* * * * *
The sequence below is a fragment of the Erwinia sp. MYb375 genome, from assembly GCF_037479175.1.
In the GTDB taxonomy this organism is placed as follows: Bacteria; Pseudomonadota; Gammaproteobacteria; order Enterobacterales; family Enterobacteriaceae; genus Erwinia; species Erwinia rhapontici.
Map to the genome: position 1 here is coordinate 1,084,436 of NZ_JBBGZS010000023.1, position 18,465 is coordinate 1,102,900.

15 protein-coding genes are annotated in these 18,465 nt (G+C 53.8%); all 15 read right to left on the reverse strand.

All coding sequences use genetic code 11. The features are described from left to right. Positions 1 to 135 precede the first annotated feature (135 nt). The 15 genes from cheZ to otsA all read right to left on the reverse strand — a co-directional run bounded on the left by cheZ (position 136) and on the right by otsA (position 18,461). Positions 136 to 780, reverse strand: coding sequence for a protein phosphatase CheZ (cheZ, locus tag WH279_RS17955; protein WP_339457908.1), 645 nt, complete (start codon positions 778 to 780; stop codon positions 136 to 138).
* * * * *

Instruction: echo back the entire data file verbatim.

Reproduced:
The sequence below is a fragment of the Erwinia sp. MYb375 genome, from assembly GCF_037479175.1.
In the GTDB taxonomy this organism is placed as follows: Bacteria; Pseudomonadota; Gammaproteobacteria; order Enterobacterales; family Enterobacteriaceae; genus Erwinia; species Erwinia rhapontici.
Map to the genome: position 1 here is coordinate 1,084,436 of NZ_JBBGZS010000023.1, position 18,465 is coordinate 1,102,900.

15 protein-coding genes are annotated in these 18,465 nt (G+C 53.8%); all 15 read right to left on the reverse strand.

All coding sequences use genetic code 11. The features are described from left to right. Positions 1 to 135 precede the first annotated feature (135 nt). The 15 genes from cheZ to otsA all read right to left on the reverse strand — a co-directional run bounded on the left by cheZ (position 136) and on the right by otsA (position 18,461). Positions 136 to 780, reverse strand: coding sequence for a protein phosphatase CheZ (cheZ, locus tag WH279_RS17955; protein WP_339457908.1), 645 nt, complete (start codon positions 778 to 780; stop codon positions 136 to 138).